The causal relationship between low HLA-DR expression and poor outcome in ICU patients remains an interesting point of discussion. In patients with sepsis, low HLA-DR expression is associated with monocyte deactivation, an anti-inflammatory cytokine profile, infectious complications and death [30, 31]. In patients with RAAA we could only partially confirm these findings. As shown in Figure 4, a decrease in HLA-DR expression on monocytes is associated with a poor outcome. However, the presence of a sustained anti-inflammatory response in these patients is difficult to envisage, considering the fact that IL-10 levels are low from day three post-surgery, following an initial rise. In our series, only two non-survivors developed culture-proven infection. One of these patients had necrosis of the sigmoid colon and the other developed a wound infection in the presence of extensive organ failure. The majority of the patients died from multiple organ failure, not from overwhelming infection due to functional immunosuppression (Table 2). In theory, early death from multiple organ failure may have prevented the onset of severe infection, but this remains speculative. Low HLA-DR expression in the non-survivors might also be the result of their older age, although this correlation could not be confirmed [32, 33]. Alternatively, low HLA-DR expression may not be causally related to mortality. As such, HLA-DR expression may be no more than a coincidental finding. Blood-loss and sigmoid resection may also significantly alter the immune response and HLA-DR expression, although no significant differences were found between these factors in survivors versus non-survivors.
What can we do to improve the survival of RAAA and other surgical patients? Since blood-loss and duration of surgery are related to the development of multiple organ failure, meticulous technique will increase the chances of survival. The recent advances in endovascular surgery are promising [34–36], although long-term durability is unknown [37–40]. Because of the shortcomings of endovascular surgery, RAAA patients with a severe inflammatory response after open surgery will continue to be presented to the ICU and a significant number of them will not survive. In theory, hydrocortisone might also lead to a better outcome in RAAA patients. In patients with sepsis and relative adrenal insufficiency, hydrocortisone suppletion improves prognosis . In addition Keh and colleagues  showed that hydrocortisone restored haemodynamic stability and modulated the immunological response. These effects might also benefit RAAA patients since adrenal insufficiency can be identified in a significant amount of them . The clinical effect of hydrocortisone suppletion in RAAA patients needs to be evaluated further.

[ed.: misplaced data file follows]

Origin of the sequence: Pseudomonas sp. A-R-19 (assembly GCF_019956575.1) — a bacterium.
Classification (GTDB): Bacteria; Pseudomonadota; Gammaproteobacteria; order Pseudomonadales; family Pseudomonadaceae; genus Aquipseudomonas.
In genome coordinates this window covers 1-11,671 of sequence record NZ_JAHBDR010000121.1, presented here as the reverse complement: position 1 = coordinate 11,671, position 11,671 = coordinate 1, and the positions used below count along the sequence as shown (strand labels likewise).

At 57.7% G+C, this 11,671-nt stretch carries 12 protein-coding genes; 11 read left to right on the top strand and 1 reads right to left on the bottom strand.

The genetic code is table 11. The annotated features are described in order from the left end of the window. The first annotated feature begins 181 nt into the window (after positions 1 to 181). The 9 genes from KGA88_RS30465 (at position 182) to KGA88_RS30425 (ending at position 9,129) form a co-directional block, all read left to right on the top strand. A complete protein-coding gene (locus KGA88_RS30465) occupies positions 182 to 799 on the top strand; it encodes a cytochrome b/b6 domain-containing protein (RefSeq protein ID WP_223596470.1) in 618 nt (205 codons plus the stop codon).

Our study has its limitations, mainly because of the small patient numbers and the relatively low percentage of non-survivors. On the other hand, these low numbers were enough to reach statistical significance on HLA-DR expression. This is probably related to the fact that RAAA patients present as an homogenous group with a well-defined insult, as reflected in similar values for blood-loss, lowest systolic blood pressure and suprarenal clamping.
Patients with RAAA displayed a severe inflammatory response post-surgery, with markedly increased immunoregulatory cytokines. HLA-DR expression was low in non-survivors from the day of surgery onwards. In contrast to survivors, in whom levels returned to normal values, it remained low. Organ failure was present in non-survivors from day 1 and was the primary cause of death. A relationship between impaired monocyte function and death from infectious causes was not apparent in our series. More likely, the severe initial insult in non-survivors is probably responsible for both their low HLA-DR expression on monocytes and their onset of fatal multiple organ failure.
RAAA patients all demonstrate a generalised increase in immunoregulatory cytokines in the first days after surgery, displayed by increased production of IL-6 and IL-10.
HLA-DR expression on monocytes decreased after surgery, but recovered to normal levels in survivors.
Low HLA-DR expression and high IL-6 and IL-10 levels in the first days after surgery were associated with multiple organ failure and death.
We found no evidence for low HLA-DR expression on monocytes and death from secondary infections.
= Acute Physiology and Chronic Health Evaluation
= confidence interval
= enzyme-linked immunosorbent assay
= intensive care unit
= ruptured abdominal aortic aneurysms
= Sequential Organ Failure Assessment.
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The authors thank Geert Mesander and Johan Bijzet for their assistance in laboratory analysis and Wim J Sluiter for statistical advice. This study was financially supported by the Ambroise Paré foundation.
The authors declare that they have no competing interests.
JWH participated in data collection and statistics of the studied patients, did most of the writing of the article, and coordinated the study. APvdB contributed to the format of the study and writing of the article and assisted and participated in data collection and statistics. ELGV contributed to the format of the study and writing of the article. MWNN assisted and participated in data collection and statistics and contributed to writing of the article. JJAMvdD contributed to the format of the article and assisted in data collection. THT contributed to the design of the study and data collection. JHZ contributed to the data collection and statistics of the studied patients and writing of the article and coordination of the study. All authors gave final approval of the version to be published.
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Haveman, J.W., van den Berg, A.P., Verhoeven, E.L. et al. HLA-DR expression on monocytes and systemic inflammation in patients with ruptured abdominal aortic aneurysms. Crit Care 10, R119 (2006). https://doi.org/10.1186/cc5017
- Abdominal Aortic Aneurysm
- Sequential Organ Failure Assessment
- Ischemia Reperfusion Injury
- Multiple Organ Failure
- Sequential Organ Failure Assessment Score